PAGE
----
[Date Prev][Date Next][Thread Prev][Thread Next][Date Index][Thread Index]

Re: JFFS2 is broken

Just as a follow up to this last email, I just confirmed the results with
my "I_refuse_to_do_a_GC_from_within_a_write()" hack test *with* compression

I get the same results: namely, max jitter on a task NOT directly
interacting with the JFFS2 fs is ~50ms worst case, with the JFFS2 going
empty to full in the background (another task is filling it up) (vs. >40
secs w/o the hack).

So ,this confirms that the excessive blocking time is somewhere inside the
function:  "jffs2_garbage_collect_pass(c)"

Here is the trivial hack that I used to
(Note: This is against the patched nodemgmt.c with the patch that David
sent me. Not against the code in CVS).


--- nodemgmt.origpatched.c      Thu Jun 28 17:12:05 2001
+++ nodemgmt.c  Thu Jun 28 17:16:41 2001
@@ -116,6 +116,17 @@
                        int ret;

+                       /* Try to see what happens if we refuse to do GC
when we have been
+                          requested to do just a simple write().
+                          This is to test if our blocking times on "other"
tasks (that
+                          are not interacting with the fs) are improved.
-Vipin 06/28/2001
+                        */
+                       printk("jffs2_reserve_space(): Refusing to GC! ret
+                       spin_unlock_bh(&c->erase_completion_lock);
+                       return -ENOSPC;
                        if (c->dirty_size < c->sector_size) {
                                D1(printk(KERN_DEBUG "Short on space, but
total dirty size 0x%08x < sector size 0x%08x, so -ENOSPC\n", c->dirty_size,

Vipin Malik wrote:

> For all practical purposes, JFFS2, in its present form, IMHO,  is
> broken.
> I've been doing a lot of "jitter" or "blocking" time testing for various
> tasks running on a system where there is JFFS2 activity going on (info
> for those that have not been following my posts).
> Here are the results:
> Task interacting with JFFS2 fs directly. JFFS2 compression enabled. (the
> latest code in CVS):
> Worst case jitter on a POSIX real time task interacting with
> JFFS2~>30*seconds*
> POSIX RT Tast NOT directly interacting with JFFS2. JFFS2 compression
> enabled, but another task reading/writing to JFFS2 system.
> Worst case jitter on *task NOT interacting with JFFS2* ~>30 seconds!
> (same for task interacting with JFFS2).
> Ok, so I turned compression off (hacked the code. There is no option to
> do this).
> Worst case jitter on task interacting with JFFS2, ~>4 seconds! Quite am
> improvement!
> Worst case jitter on task NOT interacting with JFFS2, ~>4seconds! :(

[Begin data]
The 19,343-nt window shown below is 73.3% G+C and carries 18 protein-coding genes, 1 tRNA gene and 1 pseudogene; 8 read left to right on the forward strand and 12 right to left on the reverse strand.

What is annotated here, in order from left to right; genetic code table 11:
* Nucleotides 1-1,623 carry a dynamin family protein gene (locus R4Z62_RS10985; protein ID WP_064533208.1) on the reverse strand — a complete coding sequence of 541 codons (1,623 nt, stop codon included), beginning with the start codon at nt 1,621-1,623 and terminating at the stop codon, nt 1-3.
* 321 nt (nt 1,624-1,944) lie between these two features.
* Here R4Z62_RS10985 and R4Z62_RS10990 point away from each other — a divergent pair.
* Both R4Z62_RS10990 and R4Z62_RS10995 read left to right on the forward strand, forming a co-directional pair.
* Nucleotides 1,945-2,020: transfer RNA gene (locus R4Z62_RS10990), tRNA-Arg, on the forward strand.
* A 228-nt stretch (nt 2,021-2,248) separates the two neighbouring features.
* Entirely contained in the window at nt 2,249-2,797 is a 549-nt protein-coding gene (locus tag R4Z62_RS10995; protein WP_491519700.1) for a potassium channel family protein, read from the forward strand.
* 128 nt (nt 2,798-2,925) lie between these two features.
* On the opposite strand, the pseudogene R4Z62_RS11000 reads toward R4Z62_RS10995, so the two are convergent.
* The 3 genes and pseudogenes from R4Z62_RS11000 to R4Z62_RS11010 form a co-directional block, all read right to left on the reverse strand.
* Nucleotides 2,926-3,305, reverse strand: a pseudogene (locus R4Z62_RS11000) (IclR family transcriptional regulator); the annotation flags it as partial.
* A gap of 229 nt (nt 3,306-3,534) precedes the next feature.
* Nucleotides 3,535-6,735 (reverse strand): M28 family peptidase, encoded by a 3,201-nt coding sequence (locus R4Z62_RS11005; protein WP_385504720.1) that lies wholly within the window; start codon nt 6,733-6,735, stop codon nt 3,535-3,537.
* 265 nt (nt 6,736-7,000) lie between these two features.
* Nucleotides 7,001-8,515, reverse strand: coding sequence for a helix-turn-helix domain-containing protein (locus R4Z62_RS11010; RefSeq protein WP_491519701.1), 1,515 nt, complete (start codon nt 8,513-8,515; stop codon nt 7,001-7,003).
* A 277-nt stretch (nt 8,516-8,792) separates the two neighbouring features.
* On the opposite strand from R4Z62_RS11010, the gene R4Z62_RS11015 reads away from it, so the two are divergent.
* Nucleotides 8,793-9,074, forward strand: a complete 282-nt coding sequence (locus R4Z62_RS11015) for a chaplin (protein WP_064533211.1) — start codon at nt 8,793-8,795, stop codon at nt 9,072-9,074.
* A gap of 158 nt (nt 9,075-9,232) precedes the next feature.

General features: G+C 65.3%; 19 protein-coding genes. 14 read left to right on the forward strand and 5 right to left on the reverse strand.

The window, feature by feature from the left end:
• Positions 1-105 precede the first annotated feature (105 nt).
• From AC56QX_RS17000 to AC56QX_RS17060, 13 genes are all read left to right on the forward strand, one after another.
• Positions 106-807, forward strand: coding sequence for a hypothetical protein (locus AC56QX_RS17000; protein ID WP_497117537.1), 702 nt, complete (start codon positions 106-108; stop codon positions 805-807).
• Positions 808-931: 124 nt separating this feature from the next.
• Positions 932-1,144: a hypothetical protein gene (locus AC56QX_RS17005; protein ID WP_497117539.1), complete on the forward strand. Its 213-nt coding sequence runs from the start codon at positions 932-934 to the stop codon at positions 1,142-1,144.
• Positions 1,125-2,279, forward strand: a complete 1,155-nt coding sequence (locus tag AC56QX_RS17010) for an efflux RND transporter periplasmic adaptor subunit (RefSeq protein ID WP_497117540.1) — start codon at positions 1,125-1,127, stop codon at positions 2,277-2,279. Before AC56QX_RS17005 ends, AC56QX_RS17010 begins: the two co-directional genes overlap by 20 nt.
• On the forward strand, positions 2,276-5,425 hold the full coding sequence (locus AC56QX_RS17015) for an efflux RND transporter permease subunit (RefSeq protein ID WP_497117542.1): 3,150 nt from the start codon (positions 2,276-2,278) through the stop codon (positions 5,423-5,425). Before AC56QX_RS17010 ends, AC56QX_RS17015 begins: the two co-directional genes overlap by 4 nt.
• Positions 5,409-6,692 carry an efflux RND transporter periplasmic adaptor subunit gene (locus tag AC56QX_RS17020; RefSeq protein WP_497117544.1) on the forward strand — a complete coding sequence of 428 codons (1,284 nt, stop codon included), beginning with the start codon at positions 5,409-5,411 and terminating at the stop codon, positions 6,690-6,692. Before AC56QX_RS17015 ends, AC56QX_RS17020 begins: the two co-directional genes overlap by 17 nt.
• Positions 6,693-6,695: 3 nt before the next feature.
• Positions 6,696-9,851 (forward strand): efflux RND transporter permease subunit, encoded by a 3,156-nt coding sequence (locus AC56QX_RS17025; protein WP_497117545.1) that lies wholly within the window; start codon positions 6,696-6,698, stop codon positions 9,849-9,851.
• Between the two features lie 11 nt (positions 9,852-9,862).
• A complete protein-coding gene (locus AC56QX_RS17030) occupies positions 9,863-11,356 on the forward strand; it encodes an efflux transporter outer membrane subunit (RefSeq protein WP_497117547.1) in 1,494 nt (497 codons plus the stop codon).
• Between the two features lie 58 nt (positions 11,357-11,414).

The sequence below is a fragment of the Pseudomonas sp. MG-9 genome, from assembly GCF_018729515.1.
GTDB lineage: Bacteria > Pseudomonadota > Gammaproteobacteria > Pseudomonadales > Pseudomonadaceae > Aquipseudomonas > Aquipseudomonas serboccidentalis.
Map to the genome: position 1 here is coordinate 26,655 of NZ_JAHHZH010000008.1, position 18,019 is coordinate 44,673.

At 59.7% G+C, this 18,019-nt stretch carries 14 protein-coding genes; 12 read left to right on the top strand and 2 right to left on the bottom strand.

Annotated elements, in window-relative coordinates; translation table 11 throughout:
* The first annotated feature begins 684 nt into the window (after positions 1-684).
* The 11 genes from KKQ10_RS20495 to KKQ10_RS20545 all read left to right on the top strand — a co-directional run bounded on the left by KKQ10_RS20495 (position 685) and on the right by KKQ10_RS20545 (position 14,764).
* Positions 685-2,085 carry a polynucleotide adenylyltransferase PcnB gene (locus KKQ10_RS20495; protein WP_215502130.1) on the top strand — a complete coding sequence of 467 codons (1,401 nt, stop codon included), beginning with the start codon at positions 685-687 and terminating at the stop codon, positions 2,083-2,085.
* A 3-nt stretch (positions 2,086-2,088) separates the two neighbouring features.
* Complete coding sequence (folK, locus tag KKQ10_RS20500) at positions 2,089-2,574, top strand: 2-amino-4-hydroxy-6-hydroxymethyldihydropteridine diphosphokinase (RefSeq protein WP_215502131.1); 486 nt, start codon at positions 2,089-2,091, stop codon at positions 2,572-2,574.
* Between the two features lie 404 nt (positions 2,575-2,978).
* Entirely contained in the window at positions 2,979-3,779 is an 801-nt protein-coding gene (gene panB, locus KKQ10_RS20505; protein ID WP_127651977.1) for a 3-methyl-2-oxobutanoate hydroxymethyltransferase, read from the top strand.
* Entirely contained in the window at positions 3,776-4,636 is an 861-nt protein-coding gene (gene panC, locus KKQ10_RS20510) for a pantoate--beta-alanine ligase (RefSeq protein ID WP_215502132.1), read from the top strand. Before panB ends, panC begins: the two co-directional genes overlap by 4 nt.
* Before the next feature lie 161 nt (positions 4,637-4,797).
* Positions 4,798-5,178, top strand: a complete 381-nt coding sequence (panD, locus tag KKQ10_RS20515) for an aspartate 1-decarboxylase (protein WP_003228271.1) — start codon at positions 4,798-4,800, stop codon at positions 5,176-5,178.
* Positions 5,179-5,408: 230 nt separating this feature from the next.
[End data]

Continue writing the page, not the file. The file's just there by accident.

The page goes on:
> So, in other words, if you use JFFS2 in your embedded system, you cannot
> expect a guranteed response to anything in less than 30 seconds if you
> use the stock code.
> If you turn compression off, that time is ~4 seconds.
> Note that these times are HIGHLY system speed dependent. My test system
> is a AMD SC520 (486 DX4 w/16MB L1 cache) @xxxxxxx.
> (~61 VAX MIPS). 8MB of AMD flash connected 32 bits wide.
> The problem is that JFFS2 tries to be a good guy and tries its hand at
> GC'ing dirty flash, _from within a write() system call_
> Now, I don't know if this can be made schedulable or not, but at this
> time, *all other* activity in the system stops.
> When the GC is complete, life resumes as before, but more than 30-40
> seconds may have elapsed.
> To test my hypothesis, I hacked the code, to refuse to try to GC from
> within a write() to the JFFS2 fs. all GC is now done by the gc thread
> (as it should).
> In the compression turned off case, my block times for the task not
> interacting with JFFS2 WENT DOWN TO 49.9 *ms* worst case, with the test
> going
> from an empty JFFS2 to a completely full JFFS2 fs (as in all cases
> above).
> Unfortunately, there is a problem with this approach. If write() cannot
> find space and now we refuse to GC inside the write and return with
> -ENOSPC, a lot of stock programs may break. I am returning -ENSPC
> because I just didn't take the time to figure out how to return 0, which
> IMHO is the right thing to do.
> Under POSIX write() can return 0, and it not be an error. The system is
> not ready for the write yet- exactly as in our case.
> However, I think stock programs will break with this too.
> The only solution, that I think will work, is to find a way to block the
> write() to JFFS2 but allow kernel schedduling to go on. I really don't
> know
> if this is possible under Linux as it exists today, maybe someone else
> can answer this question.
> Comments welcome
> Vipin
> To unsubscribe from this list: send the line "unsubscribe jffs-dev" in
> the body of a message to majordomo@xxxxxxx.com

To unsubscribe from this list: send the line "unsubscribe jffs-dev" in
the body of a message to majordomo@xxxxxxx.com